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Plant Toxins, in its over two dozen chapters, constitutes an overview of the current plant toxin research. It covers from general aspects of plant toxicity to in-depth reviews of various classes of toxins, their structures, synthesis, modes of action, and upcoming uses in biotechnology. It provides an encompassing landscape of plant toxinology for both toxinologists and non-toxinologists alike.
- Biotechnological Potential of Ribosome Inactivating Proteins (RIPs)
- Cyanotoxins Cyclotides: Plant Defense Toxins
- Entomotoxic Plant Proteins: Molecules to Develop Genetically Modified Plants Potentially Resistant to Insect-Pests
- General Mechanisms of Plant Defense
- Locoweeds and Swainsonine
- Moonlighting Toxins: Ureases and Beyond
- Oleander Poisoning
- Phycotoxins Other Than Cyanotoxins
- Plant AB Toxins with Lectin Domains
- Plant Alkaloids: Main Features, Toxicity, and Mechanisms of Action
- Plant and Fungal Hallucinogens as Toxic and Therapeutic Agents
- Plant Compounds with Antiophidic Activities, Their Discovery History, and Current and Proposed Applications
- Plant Cyanogenic Glycosides
- Plant Toxins as Sources of Drugs
- Plants Toxic to Farm and Companion Animals
- Proteinaceous Plant Toxins with Antimicrobial and Antitumor Activities Ribosome-Inactivating Proteins: An Overview
- Suicidal Plant Poisoning
- The Role of Metal-Based Defenses in Plants
- Toxic but Exploitable Actions of Ribosome-Inactivating Proteins
- Toxic Chemicals from Invasive Alien Plants
- Toxic Nonprotein Amino Acids
P. Gopalakrishnakone, M.B.B.S., Ph.D., F.A.M.S., D.Sc., is presently professor of anatomy and chairman of the Venom and Toxin Research Programme at Yong Loo Lin School of Medicine, National University of Singapore. He is also a consultant to the Defence Science Organization in Singapore and adjunct senior research scientist at the Defence Medical Research Institute. Prof. Gopalakrishnakone is an honorary principal fellow at the Australian Venom Research Unit, University of Melbourne, Australia. His research studies include structure function studies, toxin detection, biosensors, antitoxins and neutralization factors, toxinogenomics and expression studies, antimicrobial peptides from venoms and toxins, and PLA2 inhibitors as potential drug candidates for inflammatory diseases. The techniques he employs include quantum dots to toxinology, computational biology, microarrays, and protein chips. Prof. Gopalakrishnakone has more than 160 international publications, 4 books, about 350 conference presentations, and 10 patent applications.He has been an active member of the International Society on Toxinology (IST) for 30 years and was president from 2008 to 2012. He is also the founder president of its Asia Pacific Section, a council member, as well as an editorial board member of Toxicon, the society's official journal.
His research awards include the Outstanding University Researcher Award from the National University of Singapore (1998); Ministerial Citation, NSTB Year 2000 Award in Singapore; and the Research Excellence Award from the Faculty of Medicine at NUS (2003). His awards in teaching include Faculty Teaching Excellence Award 2003/4 and NUS Teaching Excellence Award 2003/4. Prof. Gopalakrishnakone also received the Annual Teaching Excellence Award in 2010 at both university and faculty levels.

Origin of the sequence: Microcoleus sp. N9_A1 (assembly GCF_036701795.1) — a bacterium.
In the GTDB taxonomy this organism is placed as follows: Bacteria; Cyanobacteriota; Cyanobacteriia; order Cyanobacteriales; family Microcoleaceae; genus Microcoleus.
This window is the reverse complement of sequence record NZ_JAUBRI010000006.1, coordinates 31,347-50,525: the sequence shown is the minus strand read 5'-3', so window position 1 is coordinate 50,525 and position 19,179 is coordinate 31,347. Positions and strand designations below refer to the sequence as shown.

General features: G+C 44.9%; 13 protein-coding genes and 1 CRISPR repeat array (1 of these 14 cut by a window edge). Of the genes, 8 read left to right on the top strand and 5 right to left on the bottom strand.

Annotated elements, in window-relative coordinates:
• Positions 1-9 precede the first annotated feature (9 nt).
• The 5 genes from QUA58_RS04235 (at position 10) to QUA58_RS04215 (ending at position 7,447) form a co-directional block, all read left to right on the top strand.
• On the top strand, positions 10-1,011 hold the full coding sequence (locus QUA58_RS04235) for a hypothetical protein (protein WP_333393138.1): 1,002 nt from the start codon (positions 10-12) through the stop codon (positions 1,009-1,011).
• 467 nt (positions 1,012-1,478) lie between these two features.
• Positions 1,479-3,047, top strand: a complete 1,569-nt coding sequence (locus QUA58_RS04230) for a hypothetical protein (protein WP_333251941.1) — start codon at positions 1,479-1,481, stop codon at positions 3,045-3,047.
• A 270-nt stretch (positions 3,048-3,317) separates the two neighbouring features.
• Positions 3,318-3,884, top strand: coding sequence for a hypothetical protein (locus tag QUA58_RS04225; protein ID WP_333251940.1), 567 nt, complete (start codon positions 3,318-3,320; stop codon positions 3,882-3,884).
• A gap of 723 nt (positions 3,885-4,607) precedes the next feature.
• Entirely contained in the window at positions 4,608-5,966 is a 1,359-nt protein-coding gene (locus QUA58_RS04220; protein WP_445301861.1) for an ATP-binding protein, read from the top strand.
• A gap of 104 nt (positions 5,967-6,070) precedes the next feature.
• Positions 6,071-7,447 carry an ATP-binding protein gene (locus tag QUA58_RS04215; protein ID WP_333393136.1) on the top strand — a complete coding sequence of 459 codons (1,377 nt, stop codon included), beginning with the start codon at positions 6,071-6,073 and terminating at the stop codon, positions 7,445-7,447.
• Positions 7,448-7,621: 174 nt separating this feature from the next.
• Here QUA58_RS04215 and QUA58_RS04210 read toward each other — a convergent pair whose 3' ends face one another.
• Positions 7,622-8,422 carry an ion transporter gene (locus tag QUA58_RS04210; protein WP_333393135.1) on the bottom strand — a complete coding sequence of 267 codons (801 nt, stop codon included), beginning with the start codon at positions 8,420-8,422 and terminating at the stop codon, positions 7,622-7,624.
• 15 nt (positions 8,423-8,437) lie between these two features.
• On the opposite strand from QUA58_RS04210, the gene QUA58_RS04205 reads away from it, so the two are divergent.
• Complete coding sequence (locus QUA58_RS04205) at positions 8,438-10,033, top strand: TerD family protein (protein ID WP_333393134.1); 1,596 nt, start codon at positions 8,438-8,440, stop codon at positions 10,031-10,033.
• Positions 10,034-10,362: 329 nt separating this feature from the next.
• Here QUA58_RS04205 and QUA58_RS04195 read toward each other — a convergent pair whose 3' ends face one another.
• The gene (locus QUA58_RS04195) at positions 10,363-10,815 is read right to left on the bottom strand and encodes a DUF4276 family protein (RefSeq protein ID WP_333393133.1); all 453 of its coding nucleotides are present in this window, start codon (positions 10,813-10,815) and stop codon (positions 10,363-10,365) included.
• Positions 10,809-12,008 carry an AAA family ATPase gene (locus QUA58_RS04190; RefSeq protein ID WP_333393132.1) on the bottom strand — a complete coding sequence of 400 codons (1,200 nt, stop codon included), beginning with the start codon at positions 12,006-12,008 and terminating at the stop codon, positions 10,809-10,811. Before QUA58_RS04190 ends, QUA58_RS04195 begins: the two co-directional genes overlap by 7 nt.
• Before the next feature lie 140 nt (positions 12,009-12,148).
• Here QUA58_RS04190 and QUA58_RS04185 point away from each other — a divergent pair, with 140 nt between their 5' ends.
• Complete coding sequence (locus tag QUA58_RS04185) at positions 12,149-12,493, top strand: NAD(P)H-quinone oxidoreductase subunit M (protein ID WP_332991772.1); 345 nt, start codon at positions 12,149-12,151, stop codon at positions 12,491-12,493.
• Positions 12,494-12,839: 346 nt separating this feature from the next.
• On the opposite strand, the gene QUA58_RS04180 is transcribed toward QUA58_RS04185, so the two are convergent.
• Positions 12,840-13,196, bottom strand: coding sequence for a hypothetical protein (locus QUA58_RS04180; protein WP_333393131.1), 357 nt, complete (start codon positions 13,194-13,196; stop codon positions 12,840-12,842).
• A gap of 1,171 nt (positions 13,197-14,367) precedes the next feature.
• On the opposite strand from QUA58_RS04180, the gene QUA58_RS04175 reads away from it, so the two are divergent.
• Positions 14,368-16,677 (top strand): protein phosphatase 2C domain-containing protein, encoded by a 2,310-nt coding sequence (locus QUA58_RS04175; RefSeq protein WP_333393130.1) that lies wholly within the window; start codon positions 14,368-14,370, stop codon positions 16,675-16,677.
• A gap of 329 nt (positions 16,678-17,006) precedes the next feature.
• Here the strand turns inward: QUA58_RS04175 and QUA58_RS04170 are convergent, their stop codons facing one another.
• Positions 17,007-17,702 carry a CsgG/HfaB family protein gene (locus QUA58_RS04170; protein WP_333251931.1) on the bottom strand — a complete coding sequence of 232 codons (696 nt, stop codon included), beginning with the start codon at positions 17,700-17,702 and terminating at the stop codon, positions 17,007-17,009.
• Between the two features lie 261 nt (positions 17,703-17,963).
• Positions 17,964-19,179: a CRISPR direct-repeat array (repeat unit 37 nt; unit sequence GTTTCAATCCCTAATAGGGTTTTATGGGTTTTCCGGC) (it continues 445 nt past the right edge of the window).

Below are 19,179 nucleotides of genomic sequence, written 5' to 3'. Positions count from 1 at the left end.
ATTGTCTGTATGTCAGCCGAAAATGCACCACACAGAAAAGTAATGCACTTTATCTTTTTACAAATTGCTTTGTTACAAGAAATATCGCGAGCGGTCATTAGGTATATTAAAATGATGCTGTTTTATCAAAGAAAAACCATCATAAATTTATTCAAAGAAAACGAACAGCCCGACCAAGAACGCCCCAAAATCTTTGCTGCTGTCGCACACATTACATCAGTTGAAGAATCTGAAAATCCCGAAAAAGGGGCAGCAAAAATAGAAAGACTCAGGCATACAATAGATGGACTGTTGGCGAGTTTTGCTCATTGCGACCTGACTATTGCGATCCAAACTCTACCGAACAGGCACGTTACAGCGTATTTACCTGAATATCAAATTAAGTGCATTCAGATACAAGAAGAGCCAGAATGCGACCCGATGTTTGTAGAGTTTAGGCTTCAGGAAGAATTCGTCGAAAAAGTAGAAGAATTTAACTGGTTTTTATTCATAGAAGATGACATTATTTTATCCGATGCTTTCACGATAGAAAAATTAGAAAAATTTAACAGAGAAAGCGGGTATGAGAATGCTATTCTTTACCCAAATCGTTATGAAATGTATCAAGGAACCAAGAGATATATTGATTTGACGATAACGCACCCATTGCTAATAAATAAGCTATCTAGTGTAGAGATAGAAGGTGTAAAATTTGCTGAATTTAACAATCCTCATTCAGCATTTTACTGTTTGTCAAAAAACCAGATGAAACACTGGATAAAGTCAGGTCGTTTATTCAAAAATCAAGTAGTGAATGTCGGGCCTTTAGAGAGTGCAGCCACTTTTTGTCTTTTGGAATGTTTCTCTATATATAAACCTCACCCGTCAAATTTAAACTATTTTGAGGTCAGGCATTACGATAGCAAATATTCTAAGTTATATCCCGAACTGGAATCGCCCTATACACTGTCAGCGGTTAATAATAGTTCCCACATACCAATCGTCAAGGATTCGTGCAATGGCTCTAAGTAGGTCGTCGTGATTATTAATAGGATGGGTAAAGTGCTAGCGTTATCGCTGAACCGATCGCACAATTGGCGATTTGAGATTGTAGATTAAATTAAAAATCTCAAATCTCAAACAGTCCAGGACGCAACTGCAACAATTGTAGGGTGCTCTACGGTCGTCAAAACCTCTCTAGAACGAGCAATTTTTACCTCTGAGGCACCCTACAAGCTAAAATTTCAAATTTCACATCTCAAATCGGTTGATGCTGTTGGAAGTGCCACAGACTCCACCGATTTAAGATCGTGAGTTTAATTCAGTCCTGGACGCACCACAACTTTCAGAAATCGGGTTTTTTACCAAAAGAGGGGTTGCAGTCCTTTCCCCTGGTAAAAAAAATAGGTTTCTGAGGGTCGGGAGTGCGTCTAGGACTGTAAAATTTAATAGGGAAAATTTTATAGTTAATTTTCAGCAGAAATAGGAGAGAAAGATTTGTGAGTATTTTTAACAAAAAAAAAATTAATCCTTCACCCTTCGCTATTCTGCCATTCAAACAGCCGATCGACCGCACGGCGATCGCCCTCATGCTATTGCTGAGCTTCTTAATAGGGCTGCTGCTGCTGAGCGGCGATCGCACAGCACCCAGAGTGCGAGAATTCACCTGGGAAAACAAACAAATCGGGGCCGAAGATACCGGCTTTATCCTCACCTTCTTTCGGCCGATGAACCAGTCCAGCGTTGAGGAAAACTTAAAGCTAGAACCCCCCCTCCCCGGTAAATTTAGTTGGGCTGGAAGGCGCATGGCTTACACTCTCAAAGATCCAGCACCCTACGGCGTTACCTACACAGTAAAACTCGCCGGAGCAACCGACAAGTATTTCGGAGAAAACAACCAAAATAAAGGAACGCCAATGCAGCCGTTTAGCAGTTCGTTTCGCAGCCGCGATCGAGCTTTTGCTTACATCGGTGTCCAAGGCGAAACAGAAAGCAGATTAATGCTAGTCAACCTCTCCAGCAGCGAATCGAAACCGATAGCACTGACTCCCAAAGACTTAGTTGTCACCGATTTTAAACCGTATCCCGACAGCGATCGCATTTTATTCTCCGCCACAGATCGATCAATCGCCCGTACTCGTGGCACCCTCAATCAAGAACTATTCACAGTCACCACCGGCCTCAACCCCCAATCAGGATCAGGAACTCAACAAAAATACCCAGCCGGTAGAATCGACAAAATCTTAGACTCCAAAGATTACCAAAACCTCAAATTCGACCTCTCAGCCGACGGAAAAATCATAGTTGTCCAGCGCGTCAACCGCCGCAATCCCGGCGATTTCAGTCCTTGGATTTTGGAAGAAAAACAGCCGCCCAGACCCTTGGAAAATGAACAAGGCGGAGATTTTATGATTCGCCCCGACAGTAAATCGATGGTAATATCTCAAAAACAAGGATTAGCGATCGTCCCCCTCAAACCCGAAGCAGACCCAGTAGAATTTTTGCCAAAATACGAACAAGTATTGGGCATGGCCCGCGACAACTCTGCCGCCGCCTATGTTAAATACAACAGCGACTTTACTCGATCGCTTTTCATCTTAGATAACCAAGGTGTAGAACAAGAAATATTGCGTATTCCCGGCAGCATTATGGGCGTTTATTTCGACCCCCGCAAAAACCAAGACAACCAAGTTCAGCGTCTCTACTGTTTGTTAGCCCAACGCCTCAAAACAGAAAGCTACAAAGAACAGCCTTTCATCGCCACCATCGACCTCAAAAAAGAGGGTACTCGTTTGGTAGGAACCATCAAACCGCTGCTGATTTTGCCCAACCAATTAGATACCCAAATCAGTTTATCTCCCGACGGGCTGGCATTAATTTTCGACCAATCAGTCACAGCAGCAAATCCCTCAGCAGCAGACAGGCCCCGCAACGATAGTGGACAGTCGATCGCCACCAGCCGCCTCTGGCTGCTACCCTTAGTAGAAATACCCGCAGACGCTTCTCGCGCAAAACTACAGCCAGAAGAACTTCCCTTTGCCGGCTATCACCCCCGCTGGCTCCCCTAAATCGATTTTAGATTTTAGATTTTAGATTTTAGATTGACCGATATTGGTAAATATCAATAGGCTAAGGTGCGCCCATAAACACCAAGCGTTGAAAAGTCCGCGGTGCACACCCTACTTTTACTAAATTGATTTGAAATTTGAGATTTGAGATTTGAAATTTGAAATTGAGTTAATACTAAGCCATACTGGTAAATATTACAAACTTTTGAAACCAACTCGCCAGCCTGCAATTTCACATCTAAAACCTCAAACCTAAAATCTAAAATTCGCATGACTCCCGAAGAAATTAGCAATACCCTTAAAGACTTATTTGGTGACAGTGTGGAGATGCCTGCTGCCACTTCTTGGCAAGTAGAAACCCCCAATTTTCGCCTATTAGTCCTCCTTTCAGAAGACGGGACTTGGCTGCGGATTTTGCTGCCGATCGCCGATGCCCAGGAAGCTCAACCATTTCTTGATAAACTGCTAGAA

Célia R. Carlini is presently a senior researcher at the Brain Institute, Pontificia Universidade Catolica do Rio Grande do Sul and Full Professor (retired) of the Universidade Federal do Rio Grande do Sul, both institution located in the city of Porto Alegre, RS, Brazil. Her academic degrees include B.S. in Biomedical Sciences (1978), M.Sc. in Molecular Biology (1981), and Ph.D. in Molecular Biology-Protein Chemistry (1985), all three from the Universidade Federal de Sao Paulo (EPM-Unifesp), Sao Paulo, Brazil. Between 1993 and1995, she took post-doctoral training at the Center for Insect Science, University of Arizona, Tucson, AZ, USA. She was elected full member of the Brazilian Academy of Sciences, Biological Section, in 2009 and since 2003 she is a scholar productivity fellow (level 1B) from Conselho Nacional de Desenvolvimento Cientifico e Tecnologico (CNPq), Brazil. She was sectional editor of biochemistry of the Brazilian Journal of Medical and Biological Research, 2003-2010, and serves since 2003 as a member of the editorial board of Toxicon. She has guest-edited two special volumes of Toxicon, in 2004 and 2010, and one special volume of Toxins in 2012. Her lines of research are focused on isolation and physicochemical characterization of polypeptide toxins from different sources, and structure versus biological activity relationships and mechanisms of action of toxic proteins, particularly from plants. She has supervised about 25 Ph.D. thesis and published 110 refereed papers (until June 2014), cited about 1,600 times.
Rodrigo Ligabue-Braun is currently a research assistant at the Biotechnology Center of Rio Grande do Sul Federal University (UFRGS), Brazil. Employing a wide range of computational approaches, his research topics are chiefly focused on neglected toxins, moonlighting properties of proteins, and the effect of unstructured or metastable regions of polypeptides on the structure-function paradigm. His review article on venomous mammals has attracted readers, being certificated as a hot text by the toxinology community. Aside from research, Dr. Ligabue-Braun has published chapters of textbooks in Brazil and also coordinated science outreach programs aiming low-income students from local communities.